A FORTNIGHT after 141 sex workers were rescued in a raid at a brothel on Grant Road, health workers associated with the National Aids Control Organisation (NACO) were able to contact three HIV-infected sex workers to restart treatment at a Boisar shelter home.
The workers said they were unable to contact at least 12 others, infected with the immunodeficiency virus, as they had fled when the Simplex building hotel was raided on May 26.
Officials from NACO said the brothel, with a dormitory set-up, housed close to 400 sex workers. They added that of them, 15 were diagnosed with HIV and put on antiretroviral therapy (ART).
Health workers stress on preventive counselling for HIV
The NACO has guidelines for prevention of HIV transmission for sex workers, men who have sexual intercourse with men, transgenders, and injectable drug users, but has no protocol for HIV sensitisation in cases where sex workers are rescued and taken to shelter homes. With prostitution still not broadly legal, health workers have demanded for the decriminalisation of prostitution to allow sex workers to openly identify their profession and undergo preventive counselling for HIV.
During the four-hour raid on May 26, 141 sex workers were rescued while 19 agents and 65 customers were arrested.
“Other sex workers, who were not arrested that night, have fled. Customers have stopped coming here. We suspect these workers must be providing their services at other locations,” said Seema Sayyad, manager of NGO Aastha Parivaar. The NGO works for health and education of sex workers.
Field workers said the 12 sex workers to fled were infected with HIV and required a daily dose of ART.
“Most sex workers do not give their real names, so tracking them down is difficult unless they visit the ART centre. It is common for them to drop out of treatment during raids,” Sayyad added.
According to the Mumbai District Aids Control Society (MDACS), there are 20,853 sex workers in their records, of whom 511 are HIV-positive and 472 are on ART. Across Mumbai, there are 38,254 HIV-positive patients.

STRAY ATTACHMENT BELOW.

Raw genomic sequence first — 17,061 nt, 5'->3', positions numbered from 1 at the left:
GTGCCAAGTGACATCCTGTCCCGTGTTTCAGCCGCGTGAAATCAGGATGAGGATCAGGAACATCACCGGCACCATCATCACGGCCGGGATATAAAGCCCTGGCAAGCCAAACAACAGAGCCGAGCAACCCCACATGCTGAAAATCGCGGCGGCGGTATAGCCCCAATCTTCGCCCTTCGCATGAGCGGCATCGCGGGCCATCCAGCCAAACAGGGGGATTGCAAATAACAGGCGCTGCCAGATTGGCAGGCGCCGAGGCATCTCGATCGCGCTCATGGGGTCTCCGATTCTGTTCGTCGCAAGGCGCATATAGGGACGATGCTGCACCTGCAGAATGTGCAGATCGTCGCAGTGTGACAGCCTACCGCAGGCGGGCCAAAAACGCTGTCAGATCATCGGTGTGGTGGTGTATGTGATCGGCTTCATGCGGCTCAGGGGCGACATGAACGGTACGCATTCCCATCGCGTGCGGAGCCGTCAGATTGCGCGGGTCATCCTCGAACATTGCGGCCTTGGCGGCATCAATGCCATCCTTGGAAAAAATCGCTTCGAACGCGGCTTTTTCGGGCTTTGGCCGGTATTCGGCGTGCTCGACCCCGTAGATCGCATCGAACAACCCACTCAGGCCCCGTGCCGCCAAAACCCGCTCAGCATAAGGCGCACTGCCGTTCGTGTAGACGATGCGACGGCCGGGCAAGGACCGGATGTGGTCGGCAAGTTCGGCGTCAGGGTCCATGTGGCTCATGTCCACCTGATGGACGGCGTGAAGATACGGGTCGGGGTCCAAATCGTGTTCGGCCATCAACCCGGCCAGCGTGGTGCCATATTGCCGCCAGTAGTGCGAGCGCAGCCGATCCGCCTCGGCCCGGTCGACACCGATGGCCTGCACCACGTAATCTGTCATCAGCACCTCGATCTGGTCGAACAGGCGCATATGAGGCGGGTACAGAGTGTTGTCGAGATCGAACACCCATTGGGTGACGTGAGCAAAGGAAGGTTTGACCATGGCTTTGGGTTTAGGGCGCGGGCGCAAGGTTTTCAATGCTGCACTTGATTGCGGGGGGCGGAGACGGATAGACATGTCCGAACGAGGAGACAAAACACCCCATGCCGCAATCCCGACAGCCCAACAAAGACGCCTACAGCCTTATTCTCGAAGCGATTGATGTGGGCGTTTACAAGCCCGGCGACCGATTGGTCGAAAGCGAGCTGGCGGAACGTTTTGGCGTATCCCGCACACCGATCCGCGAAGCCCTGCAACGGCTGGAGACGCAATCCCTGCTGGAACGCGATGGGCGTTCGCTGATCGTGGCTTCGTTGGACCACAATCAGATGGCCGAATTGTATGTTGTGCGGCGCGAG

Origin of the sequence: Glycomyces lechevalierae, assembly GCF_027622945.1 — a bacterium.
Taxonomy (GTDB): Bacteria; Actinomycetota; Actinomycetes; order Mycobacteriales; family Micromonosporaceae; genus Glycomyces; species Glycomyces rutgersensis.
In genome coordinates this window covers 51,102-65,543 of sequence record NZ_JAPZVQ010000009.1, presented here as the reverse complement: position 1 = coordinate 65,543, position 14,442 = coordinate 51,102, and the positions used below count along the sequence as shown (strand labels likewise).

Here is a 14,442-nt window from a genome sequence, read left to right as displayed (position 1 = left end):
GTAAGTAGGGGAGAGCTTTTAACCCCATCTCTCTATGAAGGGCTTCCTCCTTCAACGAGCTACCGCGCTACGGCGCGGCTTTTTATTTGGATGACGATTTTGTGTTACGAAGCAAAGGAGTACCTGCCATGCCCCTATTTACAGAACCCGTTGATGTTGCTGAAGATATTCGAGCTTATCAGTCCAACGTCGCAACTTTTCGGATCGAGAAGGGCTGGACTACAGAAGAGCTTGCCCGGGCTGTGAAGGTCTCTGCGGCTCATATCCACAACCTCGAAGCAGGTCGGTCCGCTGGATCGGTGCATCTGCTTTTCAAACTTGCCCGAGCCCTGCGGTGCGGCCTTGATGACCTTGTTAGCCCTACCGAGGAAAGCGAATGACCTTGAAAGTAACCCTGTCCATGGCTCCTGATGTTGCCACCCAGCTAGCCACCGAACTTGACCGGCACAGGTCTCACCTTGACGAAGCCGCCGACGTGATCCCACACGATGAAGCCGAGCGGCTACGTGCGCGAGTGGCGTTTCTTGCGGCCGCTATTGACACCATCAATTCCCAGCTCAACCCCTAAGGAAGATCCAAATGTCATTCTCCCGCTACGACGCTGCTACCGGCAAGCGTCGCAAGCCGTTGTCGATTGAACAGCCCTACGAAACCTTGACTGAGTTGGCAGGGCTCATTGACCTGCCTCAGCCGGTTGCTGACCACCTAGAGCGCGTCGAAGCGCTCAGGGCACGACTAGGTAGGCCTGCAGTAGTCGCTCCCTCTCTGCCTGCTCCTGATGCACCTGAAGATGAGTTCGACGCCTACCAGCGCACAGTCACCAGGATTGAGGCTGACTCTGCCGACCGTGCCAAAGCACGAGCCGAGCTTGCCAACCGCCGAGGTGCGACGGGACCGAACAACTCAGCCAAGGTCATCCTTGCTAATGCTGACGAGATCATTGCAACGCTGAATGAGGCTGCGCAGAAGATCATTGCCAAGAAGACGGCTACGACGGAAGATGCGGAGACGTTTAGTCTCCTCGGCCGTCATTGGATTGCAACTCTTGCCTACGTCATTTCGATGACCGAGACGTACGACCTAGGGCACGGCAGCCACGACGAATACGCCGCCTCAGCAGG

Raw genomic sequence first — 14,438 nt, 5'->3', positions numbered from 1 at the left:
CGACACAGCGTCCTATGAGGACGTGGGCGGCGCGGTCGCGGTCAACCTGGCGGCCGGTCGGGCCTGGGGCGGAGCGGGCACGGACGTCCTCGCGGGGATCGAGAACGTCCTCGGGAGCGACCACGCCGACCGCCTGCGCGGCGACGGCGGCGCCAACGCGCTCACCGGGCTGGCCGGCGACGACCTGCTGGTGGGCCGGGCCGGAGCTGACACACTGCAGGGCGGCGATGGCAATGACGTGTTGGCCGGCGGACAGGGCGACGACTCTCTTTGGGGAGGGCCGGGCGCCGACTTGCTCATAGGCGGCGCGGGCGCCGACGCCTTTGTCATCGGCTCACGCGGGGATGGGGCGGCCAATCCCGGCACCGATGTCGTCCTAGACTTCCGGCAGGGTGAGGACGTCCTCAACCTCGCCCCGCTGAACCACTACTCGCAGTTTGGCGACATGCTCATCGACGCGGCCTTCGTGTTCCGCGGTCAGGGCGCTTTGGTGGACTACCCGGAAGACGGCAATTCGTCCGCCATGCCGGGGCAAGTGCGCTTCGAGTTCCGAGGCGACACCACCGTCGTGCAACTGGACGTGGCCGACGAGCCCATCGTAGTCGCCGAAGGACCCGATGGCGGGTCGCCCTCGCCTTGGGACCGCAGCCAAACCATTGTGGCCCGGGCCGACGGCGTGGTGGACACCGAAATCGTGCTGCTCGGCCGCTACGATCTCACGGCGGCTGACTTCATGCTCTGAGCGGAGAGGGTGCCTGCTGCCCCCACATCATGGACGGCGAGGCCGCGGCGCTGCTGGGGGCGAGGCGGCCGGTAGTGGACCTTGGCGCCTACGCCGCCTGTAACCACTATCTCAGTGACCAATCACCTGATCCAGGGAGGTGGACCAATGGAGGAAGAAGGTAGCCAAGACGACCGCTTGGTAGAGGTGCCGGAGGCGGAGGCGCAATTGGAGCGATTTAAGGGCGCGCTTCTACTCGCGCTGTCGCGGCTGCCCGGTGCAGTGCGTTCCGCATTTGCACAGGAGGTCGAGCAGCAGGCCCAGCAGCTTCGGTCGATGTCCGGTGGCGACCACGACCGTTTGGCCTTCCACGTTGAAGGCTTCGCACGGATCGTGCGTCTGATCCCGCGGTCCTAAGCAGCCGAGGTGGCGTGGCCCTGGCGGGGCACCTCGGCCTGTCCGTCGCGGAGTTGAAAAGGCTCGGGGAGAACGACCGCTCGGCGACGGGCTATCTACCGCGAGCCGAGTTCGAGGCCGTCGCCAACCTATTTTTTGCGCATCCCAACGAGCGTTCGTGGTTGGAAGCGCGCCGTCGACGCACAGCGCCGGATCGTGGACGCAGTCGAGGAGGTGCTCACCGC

Sex workers are at a high risk of HIV transmission. Field workers associated with the MDACS meet sex workers daily to distribute free condoms, check whether they are taking daily medication, counsel them for treatment adherence, and ensure a six-monthly viral load test.
Following the raid, Senior Inspector Suryakant Bangar said the sex workers were taken to shelter homes in Boisar, Ulhasnagar and Chembur. “No HIV tests were done on them,” he told The Indian Express.
The MDACS officials first shared a list of HIV patients with the police, but the names of the patients did not match police records. Many sex workers change their names because of the stigma associated with HIV. The MDACS and NGOs then contacted the women and child development department for permission to visit the three shelter homes and physically identify patients.
On Monday, at least three HIV-infected sex workers, one aged 27 and the other two 35, were found at the Boisar shelter home. Their treatment was restarted a fortnight after the raid. Field workers are still searching for the other 12 for treatment adherence and many are suspected to have moved to Nallasopara.
“For prevention of HIV transmission, we counsel sex workers on using condoms and encourage safe sex practices. The prevention service has been disrupted as the remaining sex workers are not traceable,” said Dr Shrikala Acharya, project director at the MDACS.